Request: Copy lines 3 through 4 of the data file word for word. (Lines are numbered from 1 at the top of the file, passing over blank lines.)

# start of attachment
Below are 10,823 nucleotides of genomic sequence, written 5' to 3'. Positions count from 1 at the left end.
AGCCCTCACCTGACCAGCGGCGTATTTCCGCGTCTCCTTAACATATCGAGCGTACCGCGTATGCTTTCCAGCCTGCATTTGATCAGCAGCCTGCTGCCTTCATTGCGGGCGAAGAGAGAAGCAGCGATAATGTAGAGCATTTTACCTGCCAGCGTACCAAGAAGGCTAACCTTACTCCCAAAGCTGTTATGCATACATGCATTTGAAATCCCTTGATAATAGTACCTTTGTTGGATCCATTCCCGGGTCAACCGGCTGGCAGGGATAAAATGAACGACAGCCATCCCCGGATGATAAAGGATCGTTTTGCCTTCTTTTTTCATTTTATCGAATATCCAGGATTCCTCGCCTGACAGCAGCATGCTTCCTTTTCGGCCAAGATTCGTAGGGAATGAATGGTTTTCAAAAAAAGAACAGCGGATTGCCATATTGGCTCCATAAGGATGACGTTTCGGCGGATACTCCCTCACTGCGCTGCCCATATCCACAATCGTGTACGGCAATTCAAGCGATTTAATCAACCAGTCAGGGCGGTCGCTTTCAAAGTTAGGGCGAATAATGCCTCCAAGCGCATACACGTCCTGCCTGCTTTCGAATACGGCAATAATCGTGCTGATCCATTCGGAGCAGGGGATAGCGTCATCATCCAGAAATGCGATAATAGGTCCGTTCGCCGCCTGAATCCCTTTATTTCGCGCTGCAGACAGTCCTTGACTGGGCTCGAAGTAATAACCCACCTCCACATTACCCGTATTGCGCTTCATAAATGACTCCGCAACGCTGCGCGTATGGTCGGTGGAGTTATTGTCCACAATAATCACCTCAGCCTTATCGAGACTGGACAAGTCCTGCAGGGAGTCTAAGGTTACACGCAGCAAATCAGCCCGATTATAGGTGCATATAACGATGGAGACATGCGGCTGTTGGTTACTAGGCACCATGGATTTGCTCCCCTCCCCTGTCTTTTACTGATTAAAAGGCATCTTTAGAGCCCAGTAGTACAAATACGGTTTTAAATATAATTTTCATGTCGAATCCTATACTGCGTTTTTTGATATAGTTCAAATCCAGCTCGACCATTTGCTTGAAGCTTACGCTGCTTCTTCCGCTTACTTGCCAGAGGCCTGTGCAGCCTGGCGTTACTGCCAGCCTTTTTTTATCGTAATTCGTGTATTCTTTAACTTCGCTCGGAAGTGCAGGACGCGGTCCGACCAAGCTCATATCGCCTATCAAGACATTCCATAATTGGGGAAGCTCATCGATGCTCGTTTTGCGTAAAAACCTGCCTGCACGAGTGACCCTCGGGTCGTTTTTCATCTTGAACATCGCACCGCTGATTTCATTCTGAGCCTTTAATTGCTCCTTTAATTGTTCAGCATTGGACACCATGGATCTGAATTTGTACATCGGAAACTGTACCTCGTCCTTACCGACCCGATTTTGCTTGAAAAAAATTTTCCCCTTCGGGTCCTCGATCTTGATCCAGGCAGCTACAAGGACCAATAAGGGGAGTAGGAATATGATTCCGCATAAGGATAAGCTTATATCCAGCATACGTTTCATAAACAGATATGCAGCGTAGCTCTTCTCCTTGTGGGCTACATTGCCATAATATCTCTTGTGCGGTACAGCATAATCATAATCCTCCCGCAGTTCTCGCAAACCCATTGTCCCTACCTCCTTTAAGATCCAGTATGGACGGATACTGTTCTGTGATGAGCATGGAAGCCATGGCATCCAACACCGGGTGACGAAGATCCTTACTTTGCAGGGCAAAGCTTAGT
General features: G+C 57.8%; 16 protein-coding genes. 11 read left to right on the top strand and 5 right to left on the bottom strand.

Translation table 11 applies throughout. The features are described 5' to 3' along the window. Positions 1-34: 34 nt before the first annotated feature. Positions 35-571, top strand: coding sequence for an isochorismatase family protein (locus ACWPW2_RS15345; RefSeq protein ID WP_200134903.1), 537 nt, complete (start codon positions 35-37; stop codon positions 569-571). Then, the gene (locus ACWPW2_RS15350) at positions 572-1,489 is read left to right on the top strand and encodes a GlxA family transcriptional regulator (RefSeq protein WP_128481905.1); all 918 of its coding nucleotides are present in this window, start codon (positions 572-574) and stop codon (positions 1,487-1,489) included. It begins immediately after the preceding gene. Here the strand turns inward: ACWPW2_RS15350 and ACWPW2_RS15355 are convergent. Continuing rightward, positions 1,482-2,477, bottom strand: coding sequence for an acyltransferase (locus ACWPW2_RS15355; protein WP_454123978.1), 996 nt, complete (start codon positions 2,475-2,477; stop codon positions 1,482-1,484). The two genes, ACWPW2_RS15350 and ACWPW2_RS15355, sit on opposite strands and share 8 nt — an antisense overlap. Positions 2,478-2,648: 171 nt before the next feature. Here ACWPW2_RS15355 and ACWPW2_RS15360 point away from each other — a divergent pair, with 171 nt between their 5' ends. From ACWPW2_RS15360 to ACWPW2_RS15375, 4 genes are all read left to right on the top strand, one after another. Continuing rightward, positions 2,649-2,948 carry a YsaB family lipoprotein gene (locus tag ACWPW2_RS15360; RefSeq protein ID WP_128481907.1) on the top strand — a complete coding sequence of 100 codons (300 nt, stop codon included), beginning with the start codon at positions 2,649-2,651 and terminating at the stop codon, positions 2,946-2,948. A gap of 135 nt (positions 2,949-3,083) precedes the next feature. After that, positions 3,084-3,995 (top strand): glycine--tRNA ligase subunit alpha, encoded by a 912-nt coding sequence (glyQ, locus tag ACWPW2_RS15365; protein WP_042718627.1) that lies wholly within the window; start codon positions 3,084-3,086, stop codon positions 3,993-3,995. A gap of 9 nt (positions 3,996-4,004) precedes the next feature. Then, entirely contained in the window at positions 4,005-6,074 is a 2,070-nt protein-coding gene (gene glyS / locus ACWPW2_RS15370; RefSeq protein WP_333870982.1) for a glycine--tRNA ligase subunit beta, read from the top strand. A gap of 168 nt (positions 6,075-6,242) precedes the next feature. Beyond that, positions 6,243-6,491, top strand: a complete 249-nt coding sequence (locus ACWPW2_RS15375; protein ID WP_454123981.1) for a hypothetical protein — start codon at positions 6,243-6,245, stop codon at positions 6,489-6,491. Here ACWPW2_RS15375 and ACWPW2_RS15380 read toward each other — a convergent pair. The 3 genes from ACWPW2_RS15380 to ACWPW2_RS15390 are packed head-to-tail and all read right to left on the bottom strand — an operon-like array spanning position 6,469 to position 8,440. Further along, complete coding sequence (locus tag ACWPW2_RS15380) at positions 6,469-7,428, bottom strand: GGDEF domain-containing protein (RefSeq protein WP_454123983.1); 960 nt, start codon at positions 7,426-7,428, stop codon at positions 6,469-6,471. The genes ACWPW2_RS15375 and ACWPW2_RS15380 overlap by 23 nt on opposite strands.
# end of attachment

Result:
General features: G+C 57.8%; 16 protein-coding genes. 11 read left to right on the top strand and 5 right to left on the bottom strand.

Translation table 11 applies throughout. The features are described 5' to 3' along the window. Positions 1-34: 34 nt before the first annotated feature. Positions 35-571, top strand: coding sequence for an isochorismatase family protein (locus ACWPW2_RS15345; RefSeq protein ID WP_200134903.1), 537 nt, complete (start codon positions 35-37; stop codon positions 569-571). Then, the gene (locus ACWPW2_RS15350) at positions 572-1,489 is read left to right on the top strand and encodes a GlxA family transcriptional regulator (RefSeq protein WP_128481905.1); all 918 of its coding nucleotides are present in this window, start codon (positions 572-574) and stop codon (positions 1,487-1,489) included. It begins immediately after the preceding gene. Here the strand turns inward: ACWPW2_RS15350 and ACWPW2_RS15355 are convergent. Continuing rightward, positions 1,482-2,477, bottom strand: coding sequence for an acyltransferase (locus ACWPW2_RS15355; protein WP_454123978.1), 996 nt, complete (start codon positions 2,475-2,477; stop codon positions 1,482-1,484). The two genes, ACWPW2_RS15350 and ACWPW2_RS15355, sit on opposite strands and share 8 nt — an antisense overlap. Positions 2,478-2,648: 171 nt before the next feature. Here ACWPW2_RS15355 and ACWPW2_RS15360 point away from each other — a divergent pair, with 171 nt between their 5' ends. From ACWPW2_RS15360 to ACWPW2_RS15375, 4 genes are all read left to right on the top strand, one after another. Continuing rightward, positions 2,649-2,948 carry a YsaB family lipoprotein gene (locus tag ACWPW2_RS15360; RefSeq protein ID WP_128481907.1) on the top strand — a complete coding sequence of 100 codons (300 nt, stop codon included), beginning with the start codon at positions 2,649-2,651 and terminating at the stop codon, positions 2,946-2,948. A gap of 135 nt (positions 2,949-3,083) precedes the next feature. After that, positions 3,084-3,995 (top strand): glycine--tRNA ligase subunit alpha, encoded by a 912-nt coding sequence (glyQ, locus tag ACWPW2_RS15365; protein WP_042718627.1) that lies wholly within the window; start codon positions 3,084-3,086, stop codon positions 3,993-3,995. A gap of 9 nt (positions 3,996-4,004) precedes the next feature. Then, entirely contained in the window at positions 4,005-6,074 is a 2,070-nt protein-coding gene (gene glyS / locus ACWPW2_RS15370; RefSeq protein WP_333870982.1) for a glycine--tRNA ligase subunit beta, read from the top strand. A gap of 168 nt (positions 6,075-6,242) precedes the next feature. Beyond that, positions 6,243-6,491, top strand: a complete 249-nt coding sequence (locus ACWPW2_RS15375; protein ID WP_454123981.1) for a hypothetical protein — start codon at positions 6,243-6,245, stop codon at positions 6,489-6,491. Here ACWPW2_RS15375 and ACWPW2_RS15380 read toward each other — a convergent pair. The 3 genes from ACWPW2_RS15380 to ACWPW2_RS15390 are packed head-to-tail and all read right to left on the bottom strand — an operon-like array spanning position 6,469 to position 8,440. Further along, complete coding sequence (locus tag ACWPW2_RS15380) at positions 6,469-7,428, bottom strand: GGDEF domain-containing protein (RefSeq protein WP_454123983.1); 960 nt, start codon at positions 7,426-7,428, stop codon at positions 6,469-6,471. The genes ACWPW2_RS15375 and ACWPW2_RS15380 overlap by 23 nt on opposite strands.